The New Normal: Mental Health in the Age of Isolation

I promised myself I wouldn’t write about Covid anymore, but anyway…


A group of British researchers, led by PhD candidate Emma Sorenson, asked 17,000 school students about their subjective wellbeing during the first UK lockdown in early 2020. The researchers found that about 1/3 of the 8-18-year-olds reported that their mental wellbeing had improved during lockdown. Ms Sorensen said “The common narrative that the pandemic has had overwhelmingly negative effects on the lives of children and young people might not tell the full story. In fact, it seems as though a sizeable number of children and young people may have experienced what they felt was improved wellbeing during the first national lockdown of 2020”.


Much of what we call poor mental health relates to an inability to function in our current reality. In order to diagnose a psychological disorder, the mental health professional must establish the presence of clinically significant distress or impairment in social, occupational, or other important areas of functioning.

Our reality as humans is, and always has been, that we must be able to relate, in-person, to other humans. In my clinical practice, I diagnose new clients with disorders such as depression often based, in some part, on their current engagement with others (or lack thereof). Certain disorders, like agoraphobia or social anxiety disorder, even more explicitly relate to functional impairment in our ability to be outside and amongst others.

But is reality now changing? What if the New Normal is to not engage in-person, to not be physically present in the outside world?

Crises often hasten change which was already occurring. Pre-2020 we were already moving much of our lives online. Shopping and banking were moving away from bricks and mortar. Universities were offering online content, and students were often preferring to engage with that content. Connecting with friends was increasingly mediated via apps.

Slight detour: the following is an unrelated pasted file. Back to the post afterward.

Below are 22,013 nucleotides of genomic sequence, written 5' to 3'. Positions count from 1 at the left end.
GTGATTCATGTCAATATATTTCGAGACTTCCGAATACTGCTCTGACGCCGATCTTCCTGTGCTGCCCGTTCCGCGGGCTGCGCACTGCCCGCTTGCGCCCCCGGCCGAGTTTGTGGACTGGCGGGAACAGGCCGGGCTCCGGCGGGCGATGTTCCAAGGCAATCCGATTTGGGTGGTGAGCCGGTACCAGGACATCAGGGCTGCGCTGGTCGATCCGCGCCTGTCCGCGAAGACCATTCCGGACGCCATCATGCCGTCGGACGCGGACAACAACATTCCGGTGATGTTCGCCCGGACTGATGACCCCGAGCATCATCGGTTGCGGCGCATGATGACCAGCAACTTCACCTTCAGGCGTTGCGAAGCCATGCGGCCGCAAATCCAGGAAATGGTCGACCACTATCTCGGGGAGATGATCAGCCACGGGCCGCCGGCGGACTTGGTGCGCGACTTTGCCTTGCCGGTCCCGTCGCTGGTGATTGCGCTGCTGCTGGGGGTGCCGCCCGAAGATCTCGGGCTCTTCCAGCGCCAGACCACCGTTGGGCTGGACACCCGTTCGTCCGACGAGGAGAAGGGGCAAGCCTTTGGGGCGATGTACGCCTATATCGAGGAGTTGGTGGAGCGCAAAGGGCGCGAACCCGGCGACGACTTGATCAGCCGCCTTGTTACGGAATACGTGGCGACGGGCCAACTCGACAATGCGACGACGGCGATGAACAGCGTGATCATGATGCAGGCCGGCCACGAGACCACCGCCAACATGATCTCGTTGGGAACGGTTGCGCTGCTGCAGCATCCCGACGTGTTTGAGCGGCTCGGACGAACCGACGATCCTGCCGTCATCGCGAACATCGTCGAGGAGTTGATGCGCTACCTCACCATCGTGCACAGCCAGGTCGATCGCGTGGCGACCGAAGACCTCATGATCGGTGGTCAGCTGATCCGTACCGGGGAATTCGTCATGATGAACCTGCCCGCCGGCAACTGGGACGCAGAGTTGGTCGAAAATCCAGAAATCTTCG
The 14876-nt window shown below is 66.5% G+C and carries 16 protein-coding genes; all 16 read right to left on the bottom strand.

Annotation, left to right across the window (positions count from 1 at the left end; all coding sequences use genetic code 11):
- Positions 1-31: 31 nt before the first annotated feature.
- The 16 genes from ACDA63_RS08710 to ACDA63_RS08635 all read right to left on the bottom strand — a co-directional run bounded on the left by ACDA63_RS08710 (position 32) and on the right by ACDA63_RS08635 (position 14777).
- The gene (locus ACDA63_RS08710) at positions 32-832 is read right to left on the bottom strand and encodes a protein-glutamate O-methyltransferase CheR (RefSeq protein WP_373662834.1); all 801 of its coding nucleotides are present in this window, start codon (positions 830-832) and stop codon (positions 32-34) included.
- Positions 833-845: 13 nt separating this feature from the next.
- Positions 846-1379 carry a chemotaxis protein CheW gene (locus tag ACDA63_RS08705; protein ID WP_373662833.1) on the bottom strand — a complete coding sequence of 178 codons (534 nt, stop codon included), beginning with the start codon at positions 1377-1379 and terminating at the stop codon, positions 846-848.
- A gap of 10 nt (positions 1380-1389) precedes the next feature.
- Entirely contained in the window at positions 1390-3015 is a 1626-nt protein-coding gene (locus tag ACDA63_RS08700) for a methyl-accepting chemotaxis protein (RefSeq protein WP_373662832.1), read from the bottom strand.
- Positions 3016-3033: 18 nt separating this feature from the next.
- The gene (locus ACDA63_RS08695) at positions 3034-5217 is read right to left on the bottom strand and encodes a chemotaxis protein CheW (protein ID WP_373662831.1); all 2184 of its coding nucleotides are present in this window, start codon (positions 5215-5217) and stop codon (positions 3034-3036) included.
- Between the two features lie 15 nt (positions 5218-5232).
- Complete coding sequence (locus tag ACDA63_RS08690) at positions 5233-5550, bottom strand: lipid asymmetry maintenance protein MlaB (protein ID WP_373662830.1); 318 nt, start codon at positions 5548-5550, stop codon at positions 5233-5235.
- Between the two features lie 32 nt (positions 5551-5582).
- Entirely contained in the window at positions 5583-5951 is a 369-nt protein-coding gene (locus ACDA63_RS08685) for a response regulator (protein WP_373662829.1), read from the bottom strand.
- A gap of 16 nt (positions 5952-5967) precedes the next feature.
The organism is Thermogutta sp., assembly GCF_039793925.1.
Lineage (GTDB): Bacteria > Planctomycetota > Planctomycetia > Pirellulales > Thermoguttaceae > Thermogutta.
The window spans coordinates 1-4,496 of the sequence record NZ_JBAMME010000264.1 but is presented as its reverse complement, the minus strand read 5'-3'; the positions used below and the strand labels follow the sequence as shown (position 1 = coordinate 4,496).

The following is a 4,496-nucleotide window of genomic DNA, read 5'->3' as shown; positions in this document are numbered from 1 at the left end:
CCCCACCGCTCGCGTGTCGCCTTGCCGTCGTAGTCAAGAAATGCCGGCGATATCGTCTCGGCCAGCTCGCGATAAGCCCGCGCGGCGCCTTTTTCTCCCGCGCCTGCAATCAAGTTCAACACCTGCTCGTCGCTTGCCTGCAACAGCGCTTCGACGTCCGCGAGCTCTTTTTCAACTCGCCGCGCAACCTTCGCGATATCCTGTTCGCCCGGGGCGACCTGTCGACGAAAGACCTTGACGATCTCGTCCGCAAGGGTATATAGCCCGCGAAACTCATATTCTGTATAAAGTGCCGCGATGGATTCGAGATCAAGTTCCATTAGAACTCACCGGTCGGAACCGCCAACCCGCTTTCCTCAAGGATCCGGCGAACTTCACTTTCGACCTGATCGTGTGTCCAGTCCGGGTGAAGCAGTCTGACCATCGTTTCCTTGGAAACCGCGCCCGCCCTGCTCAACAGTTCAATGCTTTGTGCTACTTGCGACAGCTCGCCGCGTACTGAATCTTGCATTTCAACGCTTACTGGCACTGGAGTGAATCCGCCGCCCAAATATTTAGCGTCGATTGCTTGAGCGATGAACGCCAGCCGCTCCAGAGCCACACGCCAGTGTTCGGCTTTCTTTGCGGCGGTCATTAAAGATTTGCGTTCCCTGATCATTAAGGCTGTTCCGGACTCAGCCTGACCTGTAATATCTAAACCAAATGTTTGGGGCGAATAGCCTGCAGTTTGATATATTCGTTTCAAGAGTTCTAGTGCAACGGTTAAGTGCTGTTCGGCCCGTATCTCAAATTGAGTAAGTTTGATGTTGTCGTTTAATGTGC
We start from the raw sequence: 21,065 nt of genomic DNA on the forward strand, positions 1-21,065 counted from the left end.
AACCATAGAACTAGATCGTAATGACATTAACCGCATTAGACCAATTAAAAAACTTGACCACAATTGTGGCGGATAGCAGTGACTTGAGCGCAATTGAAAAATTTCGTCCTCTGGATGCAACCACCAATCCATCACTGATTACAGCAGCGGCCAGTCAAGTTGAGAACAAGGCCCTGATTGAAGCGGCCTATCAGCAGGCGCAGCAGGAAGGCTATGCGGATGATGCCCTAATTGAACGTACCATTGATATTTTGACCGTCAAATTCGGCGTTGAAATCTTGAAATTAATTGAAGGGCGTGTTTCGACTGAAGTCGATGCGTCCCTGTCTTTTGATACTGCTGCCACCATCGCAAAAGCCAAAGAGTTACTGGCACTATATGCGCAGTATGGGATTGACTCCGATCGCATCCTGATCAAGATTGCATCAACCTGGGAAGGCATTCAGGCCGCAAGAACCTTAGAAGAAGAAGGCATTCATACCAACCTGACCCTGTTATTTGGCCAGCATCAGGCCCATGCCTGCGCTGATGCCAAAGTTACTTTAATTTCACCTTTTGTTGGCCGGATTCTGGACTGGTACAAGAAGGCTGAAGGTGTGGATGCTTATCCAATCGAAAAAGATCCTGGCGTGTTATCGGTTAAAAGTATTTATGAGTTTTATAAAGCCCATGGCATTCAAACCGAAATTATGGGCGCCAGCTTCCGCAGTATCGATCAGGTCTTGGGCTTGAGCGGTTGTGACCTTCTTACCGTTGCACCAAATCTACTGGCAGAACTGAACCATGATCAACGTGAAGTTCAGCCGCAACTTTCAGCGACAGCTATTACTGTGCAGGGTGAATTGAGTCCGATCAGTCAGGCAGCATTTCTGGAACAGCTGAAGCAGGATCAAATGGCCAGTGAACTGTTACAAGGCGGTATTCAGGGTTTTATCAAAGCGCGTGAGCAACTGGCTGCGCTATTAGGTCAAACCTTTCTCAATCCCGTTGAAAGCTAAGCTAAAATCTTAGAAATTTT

All of these changes have only accelerated over the Covid era.

All of these changes are especially true for the young.

Now, it is perfectly possible to conduct your entire life functions from home. Save for a medical crisis, one need not ever leave the house.

Young people, with their more adaptable minds and their ignorance of prior ways of living, are choosing physical isolation in droves.

I have previously written about the Experience Machine thought experiment. My articles toy with the idea that the population may step-by-step enter into a Matrix-style reality, not out of force but via their own free will. Covid and the associated lockdowns have brought us closer to this nightmare (or dream, depending on your perspective).

Take Psychological services as just one example.

In Australia in 2019, you had to live in a rural/remote area to qualify for a government-subsidised telehealth session with a psychologist. There were actually more hurdles than just this – it was a serious pain to utilise the Medicare telehealth program.

Then, when the pandemic hit, the government opened telehealth up to all comers. This wisely allowed for existing mental health patients to continue to receive services while eliminating a potential contagion point.

However, over the two years of the telehealth program, its popularity with clients and psychologists alike soared. And at the tail end of the lockdown era the government went much further and guaranteed the program in perpetuity. Now all psychological services can be held from home, all of the time, no questions asked!

And this is just one example of many of the stampede toward a disembodied future over the last 2 years.

I do worry what this change means for human thriving, solidarity and civic mindedness. But my main point in this article is – what does this change mean for diagnosis?

Agoraphobia is the fear of open spaces. Can agoraphobia be thought to be maladaptive once the bulk of the population is happily interfacing with the world via a device on their couch?

When the majority don’t leave their houses, how do we make sense of someone with depression who doesn’t leave their room?

Psychological diagnosis rests on a foundational understanding of Normal. And without a doubt Normal is changing.

Perhaps in some near or distant future, the sick will be those who insist on physical touch and public engagement. And, when that day arrives, we psychologist will be right there helping them to adjust to the New Normal.

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